- There might be problems associated with limits imposed by cloud providers on how many resources can be created by a single template.
- Also, we may need to nest one template into another and although it is supported by CloudFormation, it is its own idiosyncrasies of how to export values in one stack to get access to it in another stack.
We should mention here that, there may be other 3rd party alternatives, that are better than CLI scripts like using Terraform by HashiCorp and some other frameworks. If you are doing Serverless computing, you can also use AWS SAM or Serverless framework, which are better ways to provision than CLI scripts. However, you have to work with limitations of these products and as size and complexity grow, we start encountering similar issues we got with CloudFormation templates.
So, what next. Enter AWS CDK
AWS CDK to the rescue
As you start using AWS CDK, you might find that it borrows a lot of best practices from other projects to make our lives easier. For example,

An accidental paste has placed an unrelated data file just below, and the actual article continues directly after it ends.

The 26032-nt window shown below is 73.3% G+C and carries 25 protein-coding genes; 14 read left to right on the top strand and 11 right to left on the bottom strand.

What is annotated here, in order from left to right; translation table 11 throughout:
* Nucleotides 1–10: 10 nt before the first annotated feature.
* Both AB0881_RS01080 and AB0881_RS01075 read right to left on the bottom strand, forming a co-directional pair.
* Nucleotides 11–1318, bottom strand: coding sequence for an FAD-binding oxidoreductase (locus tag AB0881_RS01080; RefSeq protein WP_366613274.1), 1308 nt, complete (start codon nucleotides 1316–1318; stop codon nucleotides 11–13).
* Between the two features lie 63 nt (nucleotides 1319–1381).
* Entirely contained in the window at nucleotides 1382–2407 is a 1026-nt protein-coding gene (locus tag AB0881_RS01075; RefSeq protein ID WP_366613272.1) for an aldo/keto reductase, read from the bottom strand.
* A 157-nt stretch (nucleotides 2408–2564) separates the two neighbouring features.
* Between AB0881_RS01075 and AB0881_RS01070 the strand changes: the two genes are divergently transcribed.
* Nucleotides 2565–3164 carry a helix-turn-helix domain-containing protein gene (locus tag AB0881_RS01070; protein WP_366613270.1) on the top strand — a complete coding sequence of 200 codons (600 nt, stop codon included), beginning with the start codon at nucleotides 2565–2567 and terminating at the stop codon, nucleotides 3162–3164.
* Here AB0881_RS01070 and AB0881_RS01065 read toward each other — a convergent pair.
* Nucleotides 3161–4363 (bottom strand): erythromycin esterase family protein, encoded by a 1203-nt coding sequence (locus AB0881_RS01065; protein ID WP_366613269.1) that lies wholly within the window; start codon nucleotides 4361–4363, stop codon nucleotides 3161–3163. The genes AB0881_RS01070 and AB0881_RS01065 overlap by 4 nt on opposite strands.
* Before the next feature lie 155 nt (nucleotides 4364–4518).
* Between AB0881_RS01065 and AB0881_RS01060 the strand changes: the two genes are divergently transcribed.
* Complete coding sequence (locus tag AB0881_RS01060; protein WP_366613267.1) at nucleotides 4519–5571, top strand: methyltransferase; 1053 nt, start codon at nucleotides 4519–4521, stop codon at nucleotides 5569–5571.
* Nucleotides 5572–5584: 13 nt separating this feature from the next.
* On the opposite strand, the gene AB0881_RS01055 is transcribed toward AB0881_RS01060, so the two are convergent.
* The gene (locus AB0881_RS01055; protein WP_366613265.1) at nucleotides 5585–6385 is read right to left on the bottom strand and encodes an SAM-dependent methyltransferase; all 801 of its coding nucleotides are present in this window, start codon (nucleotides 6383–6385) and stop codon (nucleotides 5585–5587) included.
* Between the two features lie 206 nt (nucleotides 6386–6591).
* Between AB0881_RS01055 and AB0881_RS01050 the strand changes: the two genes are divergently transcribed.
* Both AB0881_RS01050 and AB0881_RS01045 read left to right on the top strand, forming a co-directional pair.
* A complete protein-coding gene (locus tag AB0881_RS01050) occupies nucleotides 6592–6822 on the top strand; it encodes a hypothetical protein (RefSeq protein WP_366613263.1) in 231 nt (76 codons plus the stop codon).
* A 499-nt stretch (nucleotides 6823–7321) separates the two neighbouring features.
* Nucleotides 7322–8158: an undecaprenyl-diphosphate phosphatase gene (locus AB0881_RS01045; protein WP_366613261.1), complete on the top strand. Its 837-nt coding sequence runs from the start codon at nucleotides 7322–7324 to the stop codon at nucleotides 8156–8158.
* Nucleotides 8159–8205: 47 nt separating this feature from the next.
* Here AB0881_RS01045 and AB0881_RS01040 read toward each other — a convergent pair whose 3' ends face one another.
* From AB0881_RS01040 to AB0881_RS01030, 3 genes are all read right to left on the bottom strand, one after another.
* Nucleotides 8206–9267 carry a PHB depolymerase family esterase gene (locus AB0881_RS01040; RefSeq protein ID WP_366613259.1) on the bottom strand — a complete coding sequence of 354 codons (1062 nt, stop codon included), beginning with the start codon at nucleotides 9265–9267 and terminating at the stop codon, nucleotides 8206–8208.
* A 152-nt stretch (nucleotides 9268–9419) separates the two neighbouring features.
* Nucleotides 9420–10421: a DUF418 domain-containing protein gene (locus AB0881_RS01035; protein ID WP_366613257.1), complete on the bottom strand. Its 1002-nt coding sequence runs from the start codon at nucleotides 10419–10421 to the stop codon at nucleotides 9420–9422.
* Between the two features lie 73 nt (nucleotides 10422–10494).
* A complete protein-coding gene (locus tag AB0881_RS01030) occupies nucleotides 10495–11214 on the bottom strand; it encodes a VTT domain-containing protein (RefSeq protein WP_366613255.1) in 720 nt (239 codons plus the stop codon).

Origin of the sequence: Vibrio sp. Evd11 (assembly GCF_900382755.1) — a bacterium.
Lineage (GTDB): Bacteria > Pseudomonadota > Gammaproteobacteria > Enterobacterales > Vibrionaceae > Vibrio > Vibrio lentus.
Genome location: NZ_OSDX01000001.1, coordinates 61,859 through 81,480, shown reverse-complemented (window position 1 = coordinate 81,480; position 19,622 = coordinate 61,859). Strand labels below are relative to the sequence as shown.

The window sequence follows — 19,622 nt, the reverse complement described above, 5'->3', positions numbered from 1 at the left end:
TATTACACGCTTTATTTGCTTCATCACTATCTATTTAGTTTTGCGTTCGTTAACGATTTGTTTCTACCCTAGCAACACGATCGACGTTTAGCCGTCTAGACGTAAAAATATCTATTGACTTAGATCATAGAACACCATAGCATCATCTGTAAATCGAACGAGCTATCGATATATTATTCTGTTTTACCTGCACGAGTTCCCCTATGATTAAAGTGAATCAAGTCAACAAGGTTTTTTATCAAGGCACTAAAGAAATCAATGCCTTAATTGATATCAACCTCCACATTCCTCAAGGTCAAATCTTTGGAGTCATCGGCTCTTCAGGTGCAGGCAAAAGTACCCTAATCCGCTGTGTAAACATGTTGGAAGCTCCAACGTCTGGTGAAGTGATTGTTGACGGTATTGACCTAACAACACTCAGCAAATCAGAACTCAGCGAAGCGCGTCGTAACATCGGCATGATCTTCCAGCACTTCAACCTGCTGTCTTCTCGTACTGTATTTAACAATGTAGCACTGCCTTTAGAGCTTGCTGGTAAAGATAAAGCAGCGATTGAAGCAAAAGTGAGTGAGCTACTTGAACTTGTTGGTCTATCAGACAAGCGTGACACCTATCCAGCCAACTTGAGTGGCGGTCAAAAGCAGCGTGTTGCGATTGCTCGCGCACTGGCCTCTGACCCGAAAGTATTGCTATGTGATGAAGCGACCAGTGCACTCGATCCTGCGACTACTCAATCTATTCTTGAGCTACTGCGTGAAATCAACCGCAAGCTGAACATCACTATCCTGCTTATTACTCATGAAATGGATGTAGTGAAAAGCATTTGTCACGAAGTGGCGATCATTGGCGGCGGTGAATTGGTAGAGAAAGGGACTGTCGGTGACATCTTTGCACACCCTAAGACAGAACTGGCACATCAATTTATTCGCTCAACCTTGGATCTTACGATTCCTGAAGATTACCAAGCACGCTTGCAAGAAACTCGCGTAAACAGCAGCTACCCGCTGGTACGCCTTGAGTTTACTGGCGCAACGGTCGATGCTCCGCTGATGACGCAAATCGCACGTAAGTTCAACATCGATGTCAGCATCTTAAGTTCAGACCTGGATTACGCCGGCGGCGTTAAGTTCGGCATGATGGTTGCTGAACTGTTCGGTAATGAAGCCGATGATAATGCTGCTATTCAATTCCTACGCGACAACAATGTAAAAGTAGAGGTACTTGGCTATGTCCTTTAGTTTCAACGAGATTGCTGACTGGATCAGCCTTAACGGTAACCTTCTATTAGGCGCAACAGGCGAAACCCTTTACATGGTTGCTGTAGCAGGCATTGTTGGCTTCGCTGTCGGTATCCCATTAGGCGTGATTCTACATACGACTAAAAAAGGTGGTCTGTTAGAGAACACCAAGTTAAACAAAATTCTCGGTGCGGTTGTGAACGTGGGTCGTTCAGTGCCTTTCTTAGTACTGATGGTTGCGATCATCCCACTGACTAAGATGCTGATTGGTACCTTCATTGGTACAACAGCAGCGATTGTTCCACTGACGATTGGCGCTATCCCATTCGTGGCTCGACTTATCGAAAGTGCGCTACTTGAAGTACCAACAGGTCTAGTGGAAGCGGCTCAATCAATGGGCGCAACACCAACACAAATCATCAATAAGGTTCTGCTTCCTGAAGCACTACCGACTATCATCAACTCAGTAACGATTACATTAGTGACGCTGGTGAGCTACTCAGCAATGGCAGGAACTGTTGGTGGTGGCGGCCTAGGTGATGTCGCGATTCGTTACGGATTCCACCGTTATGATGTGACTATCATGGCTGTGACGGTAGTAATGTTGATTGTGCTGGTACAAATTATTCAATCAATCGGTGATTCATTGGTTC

- It works by asking you to write minimum code to provide only a few values and it uses smart defaults to generate all the boiler-plate YAML code required in CloudFormation templates.
- This way while you write a few lines of code in the comfort of your programming language and IDE, it does the grunt work of converting it to 10’s if not 100’s of lines of CloudFormation template code.
- This helps you to deal with issues of size and complexity as your requirements grow.
- Also, you have to full power of your programming language for structuring, modularizing and programming, so you don’t find any limitations in terms of applying logic for creating resource conditionally, in loops etc.
This is as good as it gets right now, and we breathe a sigh of relief as it offers us a glimmer of hope for restoration of peace and sanity back in our lives. With this superb offering by AWS, we can plan to live happily ever after.